The reason why I am using a serverless function is that these are very cost-effective, fairly easy to setup and you don’t have to provision any servers. The only thing you have to provide is the code. Especially for our use case this is a super interesting offering because of the infrequent nature of the extract refreshes. You don’t want to have a server running 24/7 that only needs computing power a few times a day to process a webhook. In the code of our function we will be calling the Tableau REST API to either create a data quality warning or remove the data quality warning.
There are a few ways to create a Lambda function on AWS. You can create them manually in the AWS console and write your code there or you can use the AWS Serverless Application Model. However, I’m a big fan of the Serverless Application Framework. This makes it super easy to create and deploy these functions. You can also execute and test them locally on your machine before you push them up to the cloud (and incur costs).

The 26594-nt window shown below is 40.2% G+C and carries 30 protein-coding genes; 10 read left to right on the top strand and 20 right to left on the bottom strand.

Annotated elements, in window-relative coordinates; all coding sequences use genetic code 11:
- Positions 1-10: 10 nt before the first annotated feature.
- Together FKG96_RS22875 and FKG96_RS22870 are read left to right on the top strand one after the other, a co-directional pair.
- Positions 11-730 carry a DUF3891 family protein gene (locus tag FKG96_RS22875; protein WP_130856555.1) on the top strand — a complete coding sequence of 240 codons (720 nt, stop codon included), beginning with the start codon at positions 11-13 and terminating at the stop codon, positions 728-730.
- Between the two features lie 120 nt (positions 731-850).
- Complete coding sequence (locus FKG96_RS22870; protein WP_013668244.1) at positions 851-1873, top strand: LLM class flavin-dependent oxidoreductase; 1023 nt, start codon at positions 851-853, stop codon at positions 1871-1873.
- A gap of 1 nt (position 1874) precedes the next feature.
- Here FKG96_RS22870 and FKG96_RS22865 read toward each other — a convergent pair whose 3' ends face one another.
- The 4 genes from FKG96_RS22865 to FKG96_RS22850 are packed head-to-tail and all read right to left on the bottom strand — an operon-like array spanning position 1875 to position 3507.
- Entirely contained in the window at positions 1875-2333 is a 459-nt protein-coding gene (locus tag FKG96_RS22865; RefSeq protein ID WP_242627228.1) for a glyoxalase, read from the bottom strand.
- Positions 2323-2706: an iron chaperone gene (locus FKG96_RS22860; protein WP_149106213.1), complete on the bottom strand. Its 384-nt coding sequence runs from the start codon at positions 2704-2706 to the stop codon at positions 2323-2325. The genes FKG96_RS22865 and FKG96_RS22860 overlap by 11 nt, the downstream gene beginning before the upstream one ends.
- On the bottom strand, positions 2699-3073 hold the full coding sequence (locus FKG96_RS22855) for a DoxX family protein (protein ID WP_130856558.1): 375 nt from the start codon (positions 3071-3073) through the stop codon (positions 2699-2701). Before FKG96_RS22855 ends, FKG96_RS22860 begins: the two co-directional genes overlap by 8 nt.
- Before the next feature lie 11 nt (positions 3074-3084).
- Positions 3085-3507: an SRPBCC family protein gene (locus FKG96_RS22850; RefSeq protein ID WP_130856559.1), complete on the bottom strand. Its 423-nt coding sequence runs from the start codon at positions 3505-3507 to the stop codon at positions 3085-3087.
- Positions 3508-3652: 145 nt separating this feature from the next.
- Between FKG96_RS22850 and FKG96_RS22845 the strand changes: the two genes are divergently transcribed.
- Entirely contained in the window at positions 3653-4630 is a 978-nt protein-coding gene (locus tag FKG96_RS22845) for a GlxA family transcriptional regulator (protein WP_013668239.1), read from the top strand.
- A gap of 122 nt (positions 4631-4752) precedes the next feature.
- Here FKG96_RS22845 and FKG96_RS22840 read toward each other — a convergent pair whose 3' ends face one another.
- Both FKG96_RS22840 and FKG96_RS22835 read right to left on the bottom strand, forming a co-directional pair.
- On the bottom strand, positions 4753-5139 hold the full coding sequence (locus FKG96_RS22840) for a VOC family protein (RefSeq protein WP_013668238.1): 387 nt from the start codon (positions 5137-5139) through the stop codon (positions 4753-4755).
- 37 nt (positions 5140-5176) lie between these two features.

I really depends on what service you are using to create these functions. Hence I don’t want to give you a step by step instruction on how to do that. This blog post on the serverless website shows you a really quick way to provision a Lambda function on AWS. The most important element at this point is that you configure API Gateway with your function. This will be the trigger for the Lambda and the place where the Tableau webhook will send the payload to. Once you have enabled API Gateway you should receive a URL. This is the URL that you have to use when you create the webhooks. This is the URL you need to provide in Step 2 of the image in the previous sub heading.